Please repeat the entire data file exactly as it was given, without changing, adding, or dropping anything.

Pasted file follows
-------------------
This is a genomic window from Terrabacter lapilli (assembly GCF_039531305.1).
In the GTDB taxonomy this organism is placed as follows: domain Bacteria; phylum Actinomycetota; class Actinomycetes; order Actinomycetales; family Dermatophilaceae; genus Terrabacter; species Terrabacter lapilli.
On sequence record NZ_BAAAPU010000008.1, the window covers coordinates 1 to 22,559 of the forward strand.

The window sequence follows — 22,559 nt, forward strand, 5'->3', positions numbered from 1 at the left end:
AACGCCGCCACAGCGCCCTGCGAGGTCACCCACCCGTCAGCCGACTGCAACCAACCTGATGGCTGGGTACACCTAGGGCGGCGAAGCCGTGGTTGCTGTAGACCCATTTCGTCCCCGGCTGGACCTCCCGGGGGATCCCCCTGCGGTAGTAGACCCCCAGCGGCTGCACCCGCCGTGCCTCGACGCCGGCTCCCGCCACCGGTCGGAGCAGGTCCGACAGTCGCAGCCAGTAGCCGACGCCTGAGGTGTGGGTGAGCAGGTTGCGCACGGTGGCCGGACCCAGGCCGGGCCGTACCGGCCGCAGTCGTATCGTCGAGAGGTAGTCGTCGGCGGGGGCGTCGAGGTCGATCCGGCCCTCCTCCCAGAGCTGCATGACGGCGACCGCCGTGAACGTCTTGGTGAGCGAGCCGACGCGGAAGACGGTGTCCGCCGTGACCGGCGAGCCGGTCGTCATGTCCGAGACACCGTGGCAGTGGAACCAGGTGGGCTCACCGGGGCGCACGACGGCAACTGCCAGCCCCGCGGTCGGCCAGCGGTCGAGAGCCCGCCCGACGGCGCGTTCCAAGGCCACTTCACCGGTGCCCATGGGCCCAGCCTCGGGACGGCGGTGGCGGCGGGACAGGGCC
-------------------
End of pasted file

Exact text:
This is a genomic window from Terrabacter lapilli (assembly GCF_039531305.1).
In the GTDB taxonomy this organism is placed as follows: domain Bacteria; phylum Actinomycetota; class Actinomycetes; order Actinomycetales; family Dermatophilaceae; genus Terrabacter; species Terrabacter lapilli.
On sequence record NZ_BAAAPU010000008.1, the window covers coordinates 1 to 22,559 of the forward strand.

The window sequence follows — 22,559 nt, forward strand, 5'->3', positions numbered from 1 at the left end:
AACGCCGCCACAGCGCCCTGCGAGGTCACCCACCCGTCAGCCGACTGCAACCAACCTGATGGCTGGGTACACCTAGGGCGGCGAAGCCGTGGTTGCTGTAGACCCATTTCGTCCCCGGCTGGACCTCCCGGGGGATCCCCCTGCGGTAGTAGACCCCCAGCGGCTGCACCCGCCGTGCCTCGACGCCGGCTCCCGCCACCGGTCGGAGCAGGTCCGACAGTCGCAGCCAGTAGCCGACGCCTGAGGTGTGGGTGAGCAGGTTGCGCACGGTGGCCGGACCCAGGCCGGGCCGTACCGGCCGCAGTCGTATCGTCGAGAGGTAGTCGTCGGCGGGGGCGTCGAGGTCGATCCGGCCCTCCTCCCAGAGCTGCATGACGGCGACCGCCGTGAACGTCTTGGTGAGCGAGCCGACGCGGAAGACGGTGTCCGCCGTGACCGGCGAGCCGGTCGTCATGTCCGAGACACCGTGGCAGTGGAACCAGGTGGGCTCACCGGGGCGCACGACGGCAACTGCCAGCCCCGCGGTCGGCCAGCGGTCGAGAGCCCGCCCGACGGCGCGTTCCAAGGCCACTTCACCGGTGCCCATGGGCCCAGCCTCGGGACGGCGGTGGCGGCGGGACAGGGCC